The El Dorado Energy solar facility is located on 80 acres adjacent to Sempra Generation’s existing gas-fired power plant in Boulder City, Nevada. Power deliveries to PG&E are expected to begin by January 1, 2009. The project will generate up to 23.2 gigawatt-hours of renewable energy annually. That is equivalent to the amount of energy needed to serve more than 3,360 residential homes annually. 

”We commend Pacific Gas and Electric Company and its decision to encourage and sustain new renewable energy installations such as El Dorado Energy Solar,” said Michael W. Allman, president and chief executive officer of Sempra Generation. “Our mutual, long-term commitment to solar energy will benefit western U.S. power customers for generations to come.”

Since 2002, PG&E has entered into contracts for more than 20% of its future electric power deliveries from renewable sources. On average, more than 50% of the electricity PG&E delivers to its customers comes from generating sources that emit no carbon dioxide, making the company’s energy among the cleanest in the nation.

Pacific Gas and Electric Company, a subsidiary of PG&E Corporation, is one of the largest combined natural gas and electric utilities in the United States. Based in San Francisco, with 20,000 employees, the company delivers some of the nation’s cleanest energy to 15 million people in northern and central California.

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Redwood Times, December 17, 2008

cudrefin_switzerlandashxCalifornia State Senator Patricia Wiggins has introduced new legislation to encourage more production of solar power by compensating smaller producers for all of the solar power that they generate.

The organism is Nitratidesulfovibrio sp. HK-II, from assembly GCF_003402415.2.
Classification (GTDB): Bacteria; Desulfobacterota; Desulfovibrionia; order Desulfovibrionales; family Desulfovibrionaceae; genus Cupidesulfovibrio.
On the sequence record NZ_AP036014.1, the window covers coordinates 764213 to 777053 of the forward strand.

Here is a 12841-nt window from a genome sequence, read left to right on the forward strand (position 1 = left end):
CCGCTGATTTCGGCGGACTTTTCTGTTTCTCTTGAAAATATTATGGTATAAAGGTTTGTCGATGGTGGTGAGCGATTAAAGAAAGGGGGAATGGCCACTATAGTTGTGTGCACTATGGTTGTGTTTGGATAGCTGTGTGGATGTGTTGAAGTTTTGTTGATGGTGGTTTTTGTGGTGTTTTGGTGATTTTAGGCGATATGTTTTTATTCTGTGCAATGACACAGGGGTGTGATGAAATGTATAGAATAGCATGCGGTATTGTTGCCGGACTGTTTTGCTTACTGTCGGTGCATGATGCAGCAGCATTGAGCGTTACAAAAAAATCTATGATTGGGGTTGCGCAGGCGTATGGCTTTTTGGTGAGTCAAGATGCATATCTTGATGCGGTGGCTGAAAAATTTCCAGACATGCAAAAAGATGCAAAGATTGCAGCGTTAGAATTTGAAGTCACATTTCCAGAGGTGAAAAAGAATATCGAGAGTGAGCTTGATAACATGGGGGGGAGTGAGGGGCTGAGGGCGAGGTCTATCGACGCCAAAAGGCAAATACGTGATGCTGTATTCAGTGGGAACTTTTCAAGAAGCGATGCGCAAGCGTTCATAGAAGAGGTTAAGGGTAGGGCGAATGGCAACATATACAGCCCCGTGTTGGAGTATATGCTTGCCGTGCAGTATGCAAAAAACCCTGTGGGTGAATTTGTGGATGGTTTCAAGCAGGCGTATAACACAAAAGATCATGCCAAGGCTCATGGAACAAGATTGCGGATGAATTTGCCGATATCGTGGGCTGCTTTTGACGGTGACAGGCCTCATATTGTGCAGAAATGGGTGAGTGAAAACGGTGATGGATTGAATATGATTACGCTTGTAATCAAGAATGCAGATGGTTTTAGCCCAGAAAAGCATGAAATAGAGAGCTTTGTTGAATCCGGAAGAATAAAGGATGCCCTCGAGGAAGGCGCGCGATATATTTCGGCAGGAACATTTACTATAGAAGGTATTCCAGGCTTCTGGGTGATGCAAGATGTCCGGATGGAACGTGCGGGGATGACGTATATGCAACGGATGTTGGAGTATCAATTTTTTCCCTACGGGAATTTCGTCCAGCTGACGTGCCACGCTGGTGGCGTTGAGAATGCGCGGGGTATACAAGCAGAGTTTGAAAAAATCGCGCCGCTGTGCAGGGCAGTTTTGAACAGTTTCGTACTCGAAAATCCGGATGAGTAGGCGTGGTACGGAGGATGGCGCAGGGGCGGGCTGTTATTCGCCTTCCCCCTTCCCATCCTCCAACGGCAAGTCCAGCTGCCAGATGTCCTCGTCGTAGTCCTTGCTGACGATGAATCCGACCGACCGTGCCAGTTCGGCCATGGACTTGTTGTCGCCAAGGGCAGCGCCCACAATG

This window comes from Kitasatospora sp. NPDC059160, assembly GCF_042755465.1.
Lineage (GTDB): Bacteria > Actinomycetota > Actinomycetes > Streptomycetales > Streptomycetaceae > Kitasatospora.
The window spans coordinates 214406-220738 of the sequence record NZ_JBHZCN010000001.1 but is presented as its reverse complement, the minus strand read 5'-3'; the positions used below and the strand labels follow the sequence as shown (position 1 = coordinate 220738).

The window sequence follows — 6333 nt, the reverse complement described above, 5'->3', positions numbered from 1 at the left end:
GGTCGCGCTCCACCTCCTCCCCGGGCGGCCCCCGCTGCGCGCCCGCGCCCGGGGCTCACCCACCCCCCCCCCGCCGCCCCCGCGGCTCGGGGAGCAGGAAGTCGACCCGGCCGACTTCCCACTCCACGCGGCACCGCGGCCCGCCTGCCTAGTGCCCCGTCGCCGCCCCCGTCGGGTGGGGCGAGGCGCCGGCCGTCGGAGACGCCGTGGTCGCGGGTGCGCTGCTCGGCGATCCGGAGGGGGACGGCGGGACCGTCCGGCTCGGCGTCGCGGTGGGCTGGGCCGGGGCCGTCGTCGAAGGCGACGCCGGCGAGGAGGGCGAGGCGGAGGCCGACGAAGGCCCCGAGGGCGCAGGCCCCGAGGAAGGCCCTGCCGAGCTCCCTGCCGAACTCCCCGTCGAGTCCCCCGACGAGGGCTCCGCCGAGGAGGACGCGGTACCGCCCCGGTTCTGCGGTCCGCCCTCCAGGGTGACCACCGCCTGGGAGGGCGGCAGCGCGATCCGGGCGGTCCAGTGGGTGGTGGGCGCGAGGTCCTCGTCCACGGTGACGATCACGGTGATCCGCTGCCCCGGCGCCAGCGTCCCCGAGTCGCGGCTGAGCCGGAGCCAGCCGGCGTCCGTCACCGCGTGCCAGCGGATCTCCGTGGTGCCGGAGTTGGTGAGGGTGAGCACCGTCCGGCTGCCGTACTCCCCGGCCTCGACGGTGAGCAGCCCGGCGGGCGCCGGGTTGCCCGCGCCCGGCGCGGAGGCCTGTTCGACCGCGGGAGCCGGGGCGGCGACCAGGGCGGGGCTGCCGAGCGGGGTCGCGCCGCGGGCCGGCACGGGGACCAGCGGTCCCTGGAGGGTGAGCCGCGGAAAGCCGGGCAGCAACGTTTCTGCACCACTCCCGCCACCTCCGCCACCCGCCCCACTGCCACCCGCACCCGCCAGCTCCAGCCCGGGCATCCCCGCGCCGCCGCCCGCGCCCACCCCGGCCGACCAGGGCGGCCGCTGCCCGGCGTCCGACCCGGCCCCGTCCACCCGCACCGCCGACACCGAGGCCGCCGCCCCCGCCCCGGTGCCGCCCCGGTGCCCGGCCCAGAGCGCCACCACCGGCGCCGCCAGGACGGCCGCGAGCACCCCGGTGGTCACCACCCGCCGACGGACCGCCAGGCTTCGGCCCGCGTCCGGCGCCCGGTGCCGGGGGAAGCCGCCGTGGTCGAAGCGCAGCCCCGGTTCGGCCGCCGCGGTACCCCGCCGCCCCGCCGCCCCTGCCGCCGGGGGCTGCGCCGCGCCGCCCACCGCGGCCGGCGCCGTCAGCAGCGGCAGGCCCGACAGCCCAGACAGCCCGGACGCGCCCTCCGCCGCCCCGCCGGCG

Currently, residential electric customers can participate in the state’s solar program, known as the California Solar Initiative, and receive subsidies for the installation of photovoltaic panels to produce solar power. They may also participate in “net-energy metering,” a program that gives customers credits for the amount of solar power they produce against their electric bills. However, power produced beyond their own use is returned to their electric provider for free.

SB 7 would not only allow residential utility customers to continue to receive credits for the solar power they produce for their own use, it would also allow them to contribute more solar-based power to the electrical grid and be compensated for it at the same rate a utility provider would pay.

The state already has legislation to reduce greenhouse gas emissions by getting 33% of its power from renewable sources.

SB7 “offers a fair and reasonable path to increased production of solar power, and it contributes a win-win for solar power producers, utility providers and our environment,” Wiggins said.

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Wind-Works.org, November 17, 2008

The French Minister for Energy and the Environment announced that the government was launching an aggressive new program to propel the country to the forefront of solar energy development.

The announcement by Minister Jean-Louis Borloo was made at the annual Grenelle meeting of French environmental stakeholders. Minister Borloo outlined 50 actions the Sarkozy government would take to substantially increase the role of renewable energy in France.

As part of its commitment to the European Union, Borloo said that France will supply 23% of its energy with renewables by 2020.

Most dramatically, Borloo said that France intends to become one of the world’s leaders in the development of solar photovoltaic technology and will increase the supply of solar-generated electricity 400 times by 2020.

To do that, France will create a new tariff category for commercial buildings of €0.45/kWh ($0.57 USD/kWh). This is intended to aid businesses, factories, and farmers to take profitable advantage of their large rooftops. As a measure of the government’s seriousness, there will be no limit on the size of commercial rooftop projects that qualify for the tariff. For comparison, the French commercial tariff for 2009 is higher than that for Germany, the current world leader in solar PV development.

France has been a solar energy laggard in Europe. By mid 2008 there was only 18 MW of solar PV installed on the mainland. (France still maintains several overseas territories.) However, changes to the country’s system of Advanced Renewable Tariffs (Tarife Equitable) in 2006 resulted in a flood of new projects. There is a huge backlog of some 12,000 systems representing 400 MW that are awaiting connection.